After the Independent Review of the SA GM Food Crop Moratorium findings were handed down this month, industry attention has turned to the Parliamentary Select Committee inquiry that is expected to deliver its findings into the cultivation of genetically modified crops in SA by mid-year.
Select Committee member and Greens MLC Mark Parnell said the independent review had dismissed the unquantifiable aspects of GM crops.
"Kym Anderson only counted the areas that were easy to count," Mr Parnell said.
"The parliamentary inquiry is broader in its scope and it could result in a range of different options for SA," he said.
"I hope the government take the inquiry's findings seriously - it should not be left to public servants or the present government to make the decision.
"If a decision is made based on the independent report, government will have to test that on the floor of parliament."
But Primary Industries and Regional Development Minister Tim Whetstone has responded to critics of the independent review, saying claims from 'anti-GM activists' were ill-informed and disrespectful to independent reviewer, agriculture policy analyst Emeritus Professor Anderson.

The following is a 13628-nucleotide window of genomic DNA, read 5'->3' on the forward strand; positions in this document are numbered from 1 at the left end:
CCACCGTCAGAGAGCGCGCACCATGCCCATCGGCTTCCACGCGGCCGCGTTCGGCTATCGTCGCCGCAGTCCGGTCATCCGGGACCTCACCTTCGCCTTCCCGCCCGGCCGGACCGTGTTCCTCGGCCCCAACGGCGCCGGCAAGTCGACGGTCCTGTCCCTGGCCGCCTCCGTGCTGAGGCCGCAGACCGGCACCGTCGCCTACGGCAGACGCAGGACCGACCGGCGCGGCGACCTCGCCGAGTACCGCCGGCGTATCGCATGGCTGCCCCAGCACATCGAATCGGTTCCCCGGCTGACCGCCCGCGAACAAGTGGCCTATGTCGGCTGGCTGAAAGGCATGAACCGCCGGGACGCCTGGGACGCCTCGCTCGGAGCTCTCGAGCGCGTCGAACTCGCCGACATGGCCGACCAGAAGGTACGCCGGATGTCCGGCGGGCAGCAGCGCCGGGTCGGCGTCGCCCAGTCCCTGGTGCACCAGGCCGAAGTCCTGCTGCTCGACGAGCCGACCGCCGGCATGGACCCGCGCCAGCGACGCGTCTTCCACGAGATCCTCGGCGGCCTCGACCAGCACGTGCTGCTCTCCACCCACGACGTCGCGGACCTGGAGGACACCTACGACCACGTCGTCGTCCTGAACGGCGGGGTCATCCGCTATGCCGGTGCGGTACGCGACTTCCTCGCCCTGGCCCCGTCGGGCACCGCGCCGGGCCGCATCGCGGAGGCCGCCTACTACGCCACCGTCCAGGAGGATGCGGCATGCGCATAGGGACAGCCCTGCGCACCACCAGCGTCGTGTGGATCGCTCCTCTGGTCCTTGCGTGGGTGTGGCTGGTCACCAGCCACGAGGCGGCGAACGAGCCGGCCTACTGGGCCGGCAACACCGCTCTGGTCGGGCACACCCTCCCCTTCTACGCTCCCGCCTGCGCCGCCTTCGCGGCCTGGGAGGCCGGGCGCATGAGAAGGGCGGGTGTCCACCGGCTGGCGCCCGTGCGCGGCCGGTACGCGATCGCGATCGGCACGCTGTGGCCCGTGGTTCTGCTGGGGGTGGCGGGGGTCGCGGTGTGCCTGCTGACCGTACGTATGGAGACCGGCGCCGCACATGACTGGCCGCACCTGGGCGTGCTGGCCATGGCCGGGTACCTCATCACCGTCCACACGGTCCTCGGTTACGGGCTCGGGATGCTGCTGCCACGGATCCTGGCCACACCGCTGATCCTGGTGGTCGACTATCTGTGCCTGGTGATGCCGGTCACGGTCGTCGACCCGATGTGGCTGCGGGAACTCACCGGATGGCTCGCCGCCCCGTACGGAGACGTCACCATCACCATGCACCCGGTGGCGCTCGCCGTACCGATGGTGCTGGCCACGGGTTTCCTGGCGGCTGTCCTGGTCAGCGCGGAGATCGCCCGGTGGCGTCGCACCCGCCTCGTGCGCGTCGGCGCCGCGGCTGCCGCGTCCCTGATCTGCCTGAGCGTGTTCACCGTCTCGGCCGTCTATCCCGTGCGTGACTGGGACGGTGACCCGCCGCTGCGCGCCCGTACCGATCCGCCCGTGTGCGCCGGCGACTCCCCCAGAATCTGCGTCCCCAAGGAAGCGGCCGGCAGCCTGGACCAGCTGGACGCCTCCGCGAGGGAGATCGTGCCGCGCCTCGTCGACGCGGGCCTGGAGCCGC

“Such slurs are a lazy response from people who do not like but cannot dispute the report’s findings," he said.
“The former Labor government spruiked the premiums for SA’s non-GM canola, however the report debunks this view, finding there is no premium for SA when comparing data on prices of grain from neighbouring states."
But Mr Whetstone said he was eager to receive the parliamentary inquiry's findings.
Gene Ethics director Bob Phelps believed this inquiry was vital because the independent report did not use independent, transparent, or open processes.
"Prof Anderson did not engage with people who had made submissions. Only a few hundred farmers expressed a desire to grow GM canola out of about 5000 graingrowers," he said.
"The parliamentary inquiry will test the report's evidence by holding hearings that will help provide diverse opinions.
"Let the parliament decide on the basis of all the evidence to decide what should happen next."
CropLife Australia chief executive officer Matthew Cossey said the report's findings confirmed SA had been held back by the moratorium.
He said SA farmers had been denied the chance to increase on-farm profitability by not having access to GM crops.